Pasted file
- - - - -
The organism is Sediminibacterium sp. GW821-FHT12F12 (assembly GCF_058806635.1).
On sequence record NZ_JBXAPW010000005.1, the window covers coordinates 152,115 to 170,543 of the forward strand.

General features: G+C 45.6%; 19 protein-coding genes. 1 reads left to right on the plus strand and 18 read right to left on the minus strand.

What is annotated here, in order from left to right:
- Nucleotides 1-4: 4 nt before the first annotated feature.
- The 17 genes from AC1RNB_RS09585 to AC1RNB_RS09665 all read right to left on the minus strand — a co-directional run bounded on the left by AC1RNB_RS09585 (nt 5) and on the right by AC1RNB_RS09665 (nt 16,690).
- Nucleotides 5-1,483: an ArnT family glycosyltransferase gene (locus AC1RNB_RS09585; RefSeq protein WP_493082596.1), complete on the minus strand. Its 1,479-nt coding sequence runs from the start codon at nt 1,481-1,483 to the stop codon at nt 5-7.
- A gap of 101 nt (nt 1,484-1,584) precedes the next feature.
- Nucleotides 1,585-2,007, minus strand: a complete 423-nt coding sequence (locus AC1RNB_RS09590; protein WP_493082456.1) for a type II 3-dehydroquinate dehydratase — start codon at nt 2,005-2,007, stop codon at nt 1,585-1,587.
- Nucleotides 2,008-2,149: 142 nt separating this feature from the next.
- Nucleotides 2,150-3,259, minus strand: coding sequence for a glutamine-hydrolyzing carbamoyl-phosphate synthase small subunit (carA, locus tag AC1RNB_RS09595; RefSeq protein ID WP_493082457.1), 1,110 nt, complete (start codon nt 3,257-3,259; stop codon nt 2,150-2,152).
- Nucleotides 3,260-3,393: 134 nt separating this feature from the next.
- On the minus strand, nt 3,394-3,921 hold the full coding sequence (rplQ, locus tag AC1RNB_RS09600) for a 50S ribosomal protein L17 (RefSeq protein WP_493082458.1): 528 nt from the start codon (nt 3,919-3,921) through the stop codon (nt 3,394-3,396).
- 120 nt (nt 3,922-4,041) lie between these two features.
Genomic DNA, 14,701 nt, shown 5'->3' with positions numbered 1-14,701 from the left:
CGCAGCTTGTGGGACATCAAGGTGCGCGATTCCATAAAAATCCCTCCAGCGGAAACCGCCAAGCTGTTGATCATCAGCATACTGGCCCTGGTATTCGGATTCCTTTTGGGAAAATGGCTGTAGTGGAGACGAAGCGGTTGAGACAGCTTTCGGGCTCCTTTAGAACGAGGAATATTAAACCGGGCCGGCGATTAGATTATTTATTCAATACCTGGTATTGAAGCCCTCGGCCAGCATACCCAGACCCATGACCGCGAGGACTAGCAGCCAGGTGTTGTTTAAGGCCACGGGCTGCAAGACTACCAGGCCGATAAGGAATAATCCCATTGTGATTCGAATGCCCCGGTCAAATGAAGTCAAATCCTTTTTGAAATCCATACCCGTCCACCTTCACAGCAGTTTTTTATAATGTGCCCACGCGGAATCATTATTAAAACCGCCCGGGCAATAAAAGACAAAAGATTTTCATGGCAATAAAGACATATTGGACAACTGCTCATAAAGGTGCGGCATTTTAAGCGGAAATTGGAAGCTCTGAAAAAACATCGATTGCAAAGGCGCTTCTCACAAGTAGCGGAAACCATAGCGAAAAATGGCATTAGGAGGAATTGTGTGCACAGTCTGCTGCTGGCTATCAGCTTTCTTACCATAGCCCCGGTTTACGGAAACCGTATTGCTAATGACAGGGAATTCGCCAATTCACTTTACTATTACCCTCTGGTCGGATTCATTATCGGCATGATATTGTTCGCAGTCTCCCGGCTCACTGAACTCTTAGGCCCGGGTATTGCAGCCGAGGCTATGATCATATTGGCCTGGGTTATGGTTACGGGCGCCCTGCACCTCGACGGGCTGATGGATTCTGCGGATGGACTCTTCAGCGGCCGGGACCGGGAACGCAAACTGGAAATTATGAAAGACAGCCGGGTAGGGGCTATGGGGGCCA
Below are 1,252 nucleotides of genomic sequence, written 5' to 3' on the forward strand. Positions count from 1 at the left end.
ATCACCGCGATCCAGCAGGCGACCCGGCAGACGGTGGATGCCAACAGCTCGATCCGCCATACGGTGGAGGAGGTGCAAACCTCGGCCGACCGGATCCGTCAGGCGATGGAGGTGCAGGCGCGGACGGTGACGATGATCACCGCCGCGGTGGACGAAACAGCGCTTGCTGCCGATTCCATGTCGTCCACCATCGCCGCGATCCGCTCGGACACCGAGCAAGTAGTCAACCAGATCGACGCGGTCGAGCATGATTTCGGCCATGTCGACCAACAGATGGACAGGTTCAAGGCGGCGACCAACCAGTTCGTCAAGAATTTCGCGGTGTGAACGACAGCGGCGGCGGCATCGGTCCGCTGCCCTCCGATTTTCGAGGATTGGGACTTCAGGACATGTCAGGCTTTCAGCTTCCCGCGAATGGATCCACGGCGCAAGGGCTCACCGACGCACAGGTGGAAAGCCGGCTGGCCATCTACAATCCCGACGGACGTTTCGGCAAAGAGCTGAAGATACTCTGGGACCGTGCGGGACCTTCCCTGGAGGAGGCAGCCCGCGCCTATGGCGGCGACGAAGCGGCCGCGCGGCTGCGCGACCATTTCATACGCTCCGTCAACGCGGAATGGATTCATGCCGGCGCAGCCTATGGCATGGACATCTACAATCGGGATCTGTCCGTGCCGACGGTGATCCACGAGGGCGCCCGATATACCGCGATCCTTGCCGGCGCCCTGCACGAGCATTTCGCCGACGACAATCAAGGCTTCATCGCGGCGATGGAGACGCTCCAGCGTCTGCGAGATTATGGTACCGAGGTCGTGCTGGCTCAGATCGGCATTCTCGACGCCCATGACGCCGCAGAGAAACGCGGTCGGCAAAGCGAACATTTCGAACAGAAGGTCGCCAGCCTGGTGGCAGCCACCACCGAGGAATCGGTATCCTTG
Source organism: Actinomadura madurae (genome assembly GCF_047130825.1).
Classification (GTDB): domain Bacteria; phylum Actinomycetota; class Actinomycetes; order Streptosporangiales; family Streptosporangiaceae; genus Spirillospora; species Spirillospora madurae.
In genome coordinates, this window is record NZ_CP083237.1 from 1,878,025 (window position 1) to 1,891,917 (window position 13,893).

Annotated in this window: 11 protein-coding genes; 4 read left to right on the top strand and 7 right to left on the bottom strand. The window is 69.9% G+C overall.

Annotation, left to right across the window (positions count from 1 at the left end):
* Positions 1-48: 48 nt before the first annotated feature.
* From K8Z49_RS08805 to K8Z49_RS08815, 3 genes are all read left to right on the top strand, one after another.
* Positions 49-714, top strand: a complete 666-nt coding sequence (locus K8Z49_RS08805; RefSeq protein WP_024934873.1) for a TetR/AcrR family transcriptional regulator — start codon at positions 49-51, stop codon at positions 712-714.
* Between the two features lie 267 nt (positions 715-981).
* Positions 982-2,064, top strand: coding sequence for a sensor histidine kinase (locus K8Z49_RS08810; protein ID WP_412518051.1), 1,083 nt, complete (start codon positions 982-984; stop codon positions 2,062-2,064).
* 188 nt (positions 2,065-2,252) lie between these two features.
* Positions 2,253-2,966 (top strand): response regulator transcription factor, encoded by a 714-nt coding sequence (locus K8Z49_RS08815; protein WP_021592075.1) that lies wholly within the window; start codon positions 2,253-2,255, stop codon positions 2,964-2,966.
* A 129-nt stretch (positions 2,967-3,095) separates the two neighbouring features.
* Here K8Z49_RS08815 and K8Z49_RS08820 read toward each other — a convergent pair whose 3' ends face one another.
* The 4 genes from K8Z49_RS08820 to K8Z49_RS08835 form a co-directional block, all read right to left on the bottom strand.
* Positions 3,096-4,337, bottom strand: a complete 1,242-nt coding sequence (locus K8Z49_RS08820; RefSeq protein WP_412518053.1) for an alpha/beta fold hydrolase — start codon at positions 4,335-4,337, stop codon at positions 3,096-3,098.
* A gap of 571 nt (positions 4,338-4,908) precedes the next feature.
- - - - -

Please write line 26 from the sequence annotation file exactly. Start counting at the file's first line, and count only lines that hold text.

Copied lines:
* Positions 49-714, top strand: a complete 666-nt coding sequence (locus K8Z49_RS08805; RefSeq protein WP_024934873.1) for a TetR/AcrR family transcriptional regulator — start codon at positions 49-51, stop codon at positions 712-714.